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Intel Portables Hardware

Second Netbook Wave Begins 318

Posted by kdawson
from the first-blood-to-asus dept.
nerdyH writes "Asus is taking pre-orders for a netbook based on Intel's second-generation platform, the secret-shrouded N280/GN40 chipset. Early product specs confirm that the second wave of netbooks are likely to offer faster graphics and lower power use, along with room for much, much larger batteries. The N280 apparently integrates the northbridge and CPU, meaning that the GPU moves to 45nm process technology, the FSB gets replaced by an on-chip interconnect, and overall board real-estate drops to a third of what it was previously — hence the ability to stuff an 8,700mAh battery into a 3-lb. device. The right shift key is slightly bigger, too, though still no trackpoint pointer (guess I'll keep waiting)."
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Second Netbook Wave Begins

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  • this is slashdot (Score:0, Insightful)

    by Anonymous Coward on Monday February 02, 2009 @08:10PM (#26702951)

    You fail to impress with your paltry mAh, watt-hours is what we demand.

  • by JickL (1398643) on Monday February 02, 2009 @08:15PM (#26703029) Homepage
    1.45 kg is just slightly too much in my opinion. I love my 701 weighing in at just over 900 grams, I'd prefer a model weighing 1.3 kg or less. But that's just me! Also why aren't we seeing huge batteries like these in the cheap 15-inch laptops that would really need them? This pretty much proves that it can't be the cost that's prohibitive.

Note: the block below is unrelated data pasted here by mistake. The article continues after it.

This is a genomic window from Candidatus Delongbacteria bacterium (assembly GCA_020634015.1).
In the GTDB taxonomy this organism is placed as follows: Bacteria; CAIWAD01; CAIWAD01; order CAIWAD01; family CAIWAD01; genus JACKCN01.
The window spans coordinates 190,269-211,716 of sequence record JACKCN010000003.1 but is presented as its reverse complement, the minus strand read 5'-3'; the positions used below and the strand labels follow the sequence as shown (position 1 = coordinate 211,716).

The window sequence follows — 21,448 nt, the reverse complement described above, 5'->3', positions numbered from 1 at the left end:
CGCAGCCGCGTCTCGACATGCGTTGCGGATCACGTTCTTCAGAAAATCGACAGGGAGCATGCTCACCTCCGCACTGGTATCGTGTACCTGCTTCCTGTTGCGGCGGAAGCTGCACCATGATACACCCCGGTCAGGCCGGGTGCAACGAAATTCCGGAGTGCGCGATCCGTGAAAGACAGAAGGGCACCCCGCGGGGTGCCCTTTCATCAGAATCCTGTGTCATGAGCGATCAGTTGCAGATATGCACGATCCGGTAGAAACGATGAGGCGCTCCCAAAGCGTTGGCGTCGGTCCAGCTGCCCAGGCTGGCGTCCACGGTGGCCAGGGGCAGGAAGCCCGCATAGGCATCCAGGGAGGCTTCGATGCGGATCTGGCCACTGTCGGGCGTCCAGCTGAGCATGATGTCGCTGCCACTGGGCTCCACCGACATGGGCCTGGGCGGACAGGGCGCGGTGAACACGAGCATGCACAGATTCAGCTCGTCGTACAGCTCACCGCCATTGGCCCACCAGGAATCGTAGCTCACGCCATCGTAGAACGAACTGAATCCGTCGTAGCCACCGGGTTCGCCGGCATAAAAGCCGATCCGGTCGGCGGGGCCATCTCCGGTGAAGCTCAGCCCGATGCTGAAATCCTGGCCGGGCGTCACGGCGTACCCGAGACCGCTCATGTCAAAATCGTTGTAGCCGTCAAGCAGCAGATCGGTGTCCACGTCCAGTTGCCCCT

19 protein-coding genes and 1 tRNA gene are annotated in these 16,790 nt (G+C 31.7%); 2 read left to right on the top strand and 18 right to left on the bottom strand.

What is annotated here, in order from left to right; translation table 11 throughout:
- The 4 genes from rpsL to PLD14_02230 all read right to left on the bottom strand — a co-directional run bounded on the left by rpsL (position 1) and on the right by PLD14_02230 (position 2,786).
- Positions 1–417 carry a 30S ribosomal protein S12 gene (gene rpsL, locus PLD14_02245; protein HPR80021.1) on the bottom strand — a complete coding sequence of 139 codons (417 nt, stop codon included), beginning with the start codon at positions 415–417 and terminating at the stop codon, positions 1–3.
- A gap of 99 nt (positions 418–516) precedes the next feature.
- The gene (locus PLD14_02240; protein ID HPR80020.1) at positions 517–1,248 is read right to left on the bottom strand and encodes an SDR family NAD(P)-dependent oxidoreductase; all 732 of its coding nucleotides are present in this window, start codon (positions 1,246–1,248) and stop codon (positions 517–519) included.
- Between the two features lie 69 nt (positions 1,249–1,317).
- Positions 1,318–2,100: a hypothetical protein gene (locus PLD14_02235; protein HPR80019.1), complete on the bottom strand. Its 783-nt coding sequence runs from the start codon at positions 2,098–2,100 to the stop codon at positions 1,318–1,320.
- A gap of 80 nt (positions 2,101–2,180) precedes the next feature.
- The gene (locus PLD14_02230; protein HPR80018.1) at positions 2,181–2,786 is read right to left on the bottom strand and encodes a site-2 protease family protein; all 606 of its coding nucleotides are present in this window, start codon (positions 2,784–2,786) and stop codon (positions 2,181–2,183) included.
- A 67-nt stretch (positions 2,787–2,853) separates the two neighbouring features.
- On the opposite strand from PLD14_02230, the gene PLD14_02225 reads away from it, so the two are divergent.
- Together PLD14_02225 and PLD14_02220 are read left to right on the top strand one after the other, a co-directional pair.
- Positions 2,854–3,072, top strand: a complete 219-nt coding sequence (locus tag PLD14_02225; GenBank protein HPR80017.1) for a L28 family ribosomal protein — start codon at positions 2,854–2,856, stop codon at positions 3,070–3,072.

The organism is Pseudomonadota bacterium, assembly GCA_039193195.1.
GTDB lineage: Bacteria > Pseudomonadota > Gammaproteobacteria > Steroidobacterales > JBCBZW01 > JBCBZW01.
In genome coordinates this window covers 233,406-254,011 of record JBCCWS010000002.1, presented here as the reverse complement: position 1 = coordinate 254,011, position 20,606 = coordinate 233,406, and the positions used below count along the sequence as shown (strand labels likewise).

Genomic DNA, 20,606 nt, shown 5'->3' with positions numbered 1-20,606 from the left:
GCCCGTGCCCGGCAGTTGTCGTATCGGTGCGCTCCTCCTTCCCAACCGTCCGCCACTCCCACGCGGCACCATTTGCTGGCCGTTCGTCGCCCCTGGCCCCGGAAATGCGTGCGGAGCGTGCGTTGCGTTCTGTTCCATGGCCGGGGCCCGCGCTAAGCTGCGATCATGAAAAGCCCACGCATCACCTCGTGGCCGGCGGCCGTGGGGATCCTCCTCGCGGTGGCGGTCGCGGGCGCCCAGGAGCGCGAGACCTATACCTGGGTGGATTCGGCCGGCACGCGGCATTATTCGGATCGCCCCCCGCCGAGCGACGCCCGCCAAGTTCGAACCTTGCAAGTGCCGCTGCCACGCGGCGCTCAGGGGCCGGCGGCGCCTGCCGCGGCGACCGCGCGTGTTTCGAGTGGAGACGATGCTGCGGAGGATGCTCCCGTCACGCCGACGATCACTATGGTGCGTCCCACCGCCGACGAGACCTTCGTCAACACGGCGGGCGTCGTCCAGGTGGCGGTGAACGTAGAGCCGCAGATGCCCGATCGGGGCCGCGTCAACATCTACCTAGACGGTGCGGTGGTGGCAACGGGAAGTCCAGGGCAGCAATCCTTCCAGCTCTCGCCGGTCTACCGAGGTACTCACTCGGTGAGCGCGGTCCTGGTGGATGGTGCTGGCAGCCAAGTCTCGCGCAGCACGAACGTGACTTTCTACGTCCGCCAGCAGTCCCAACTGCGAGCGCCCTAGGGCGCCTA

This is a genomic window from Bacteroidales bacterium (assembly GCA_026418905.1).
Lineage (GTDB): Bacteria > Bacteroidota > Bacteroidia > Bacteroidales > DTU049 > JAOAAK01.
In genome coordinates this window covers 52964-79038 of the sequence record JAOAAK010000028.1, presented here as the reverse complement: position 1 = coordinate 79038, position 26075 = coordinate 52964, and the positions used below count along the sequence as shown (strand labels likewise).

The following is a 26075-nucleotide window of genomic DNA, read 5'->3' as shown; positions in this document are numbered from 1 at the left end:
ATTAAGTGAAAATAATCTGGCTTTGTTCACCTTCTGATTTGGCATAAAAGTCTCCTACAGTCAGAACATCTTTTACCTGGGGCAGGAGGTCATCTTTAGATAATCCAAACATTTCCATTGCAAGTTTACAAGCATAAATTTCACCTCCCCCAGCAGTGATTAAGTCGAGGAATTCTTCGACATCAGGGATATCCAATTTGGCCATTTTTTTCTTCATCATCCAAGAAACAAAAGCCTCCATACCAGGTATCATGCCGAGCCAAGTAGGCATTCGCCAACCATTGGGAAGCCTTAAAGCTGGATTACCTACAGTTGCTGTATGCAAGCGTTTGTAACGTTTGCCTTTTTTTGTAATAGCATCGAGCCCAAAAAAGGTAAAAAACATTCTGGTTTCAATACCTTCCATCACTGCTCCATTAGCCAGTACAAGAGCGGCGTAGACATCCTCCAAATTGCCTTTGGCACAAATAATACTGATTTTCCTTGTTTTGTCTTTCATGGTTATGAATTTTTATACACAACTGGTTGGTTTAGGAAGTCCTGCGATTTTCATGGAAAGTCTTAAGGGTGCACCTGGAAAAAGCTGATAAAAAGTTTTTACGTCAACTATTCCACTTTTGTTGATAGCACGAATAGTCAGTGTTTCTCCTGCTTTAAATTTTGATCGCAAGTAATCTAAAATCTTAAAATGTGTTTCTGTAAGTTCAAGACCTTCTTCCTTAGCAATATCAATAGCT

• by denzacar (181829) on Monday February 02, 2009 @08:23PM (#26703131) Journal

    1.45 kg is just slightly too much in my opinion. I love my 701 weighing in at just over 900 grams, I'd prefer a model weighing 1.3 kg or less.

    Yeah... cause lugging around the extra weight equivalent of couple of Mars bars is more than anyone should be forced to endure.

  • by macshit (157376) <miles.gnu@org> on Monday February 02, 2009 @08:26PM (#26703163) Homepage

    Seeing how annoying some of the teeny trackpads in netbooks are, why on earth aren't some of them using trackpoint/eraserhead/clit/whatever controllers instead?

    I get the impression most manufacturers do not do a whole lot of thinking when designing these things...

  • by darkmeridian (119044) <william@chuang.gmail@com> on Monday February 02, 2009 @08:27PM (#26703195) Homepage

    A five-hundred dollar, three pound netbook with a ten inch screen, over five hours of battery life, and an integrated 3G wireless card would make regular laptops obsolete for most consumers. You can check your e-mail and word process, and edit photos. That is what most people need.

    I currently have a Dell Mini 9 I bought for $265. It has a four hour battery life and is really snappy with Ubuntu 8.10. I use it to check my e-mail. The only downside is the weak graphics, but the new Intel chipset supposedly processes HD video on board.

    I cannot wait to get one of the second gen netbooks.

  • by JickL (1398643) on Monday February 02, 2009 @08:43PM (#26703359) Homepage
    Actually I prefer the trackpad on my EeePC 701 to the one on my MBP. I find it more precise and I prefer the texture of it. Have I lost all credibility now?
  • by LingNoi (1066278) on Monday February 02, 2009 @09:05PM (#26703589)

    I hate how people on youtube have the tell everyone it's a parody. So fucking annoying and ruins the comments.

  • by Anonymous Coward on Monday February 02, 2009 @09:23PM (#26703823)

    Solution: don't read youtube comments, they rot your brain.

  • Re:No thanks. (Score:5, Insightful)

    by bcrowell (177657) on Monday February 02, 2009 @09:26PM (#26703851) Homepage